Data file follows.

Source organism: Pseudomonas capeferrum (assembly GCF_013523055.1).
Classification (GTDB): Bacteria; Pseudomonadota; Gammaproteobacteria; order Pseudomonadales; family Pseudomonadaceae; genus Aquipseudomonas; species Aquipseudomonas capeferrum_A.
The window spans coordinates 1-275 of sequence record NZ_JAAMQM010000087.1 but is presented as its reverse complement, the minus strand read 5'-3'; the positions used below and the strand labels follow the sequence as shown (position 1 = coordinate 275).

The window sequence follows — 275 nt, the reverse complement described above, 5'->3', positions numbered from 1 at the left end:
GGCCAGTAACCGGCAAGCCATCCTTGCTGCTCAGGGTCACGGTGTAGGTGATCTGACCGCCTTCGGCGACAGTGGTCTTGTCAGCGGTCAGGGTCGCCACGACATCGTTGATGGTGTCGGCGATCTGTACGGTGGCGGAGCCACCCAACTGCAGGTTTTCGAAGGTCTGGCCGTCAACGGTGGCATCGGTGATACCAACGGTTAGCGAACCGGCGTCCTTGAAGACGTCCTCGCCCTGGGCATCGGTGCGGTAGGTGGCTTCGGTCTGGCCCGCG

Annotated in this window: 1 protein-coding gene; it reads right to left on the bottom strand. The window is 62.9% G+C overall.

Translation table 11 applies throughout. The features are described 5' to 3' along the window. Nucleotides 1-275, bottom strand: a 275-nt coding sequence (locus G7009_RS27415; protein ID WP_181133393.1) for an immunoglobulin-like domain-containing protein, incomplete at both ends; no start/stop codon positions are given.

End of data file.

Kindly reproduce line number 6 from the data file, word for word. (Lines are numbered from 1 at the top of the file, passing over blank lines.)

Annotated in this window: 1 protein-coding gene; it reads right to left on the bottom strand. The window is 62.9% G+C overall.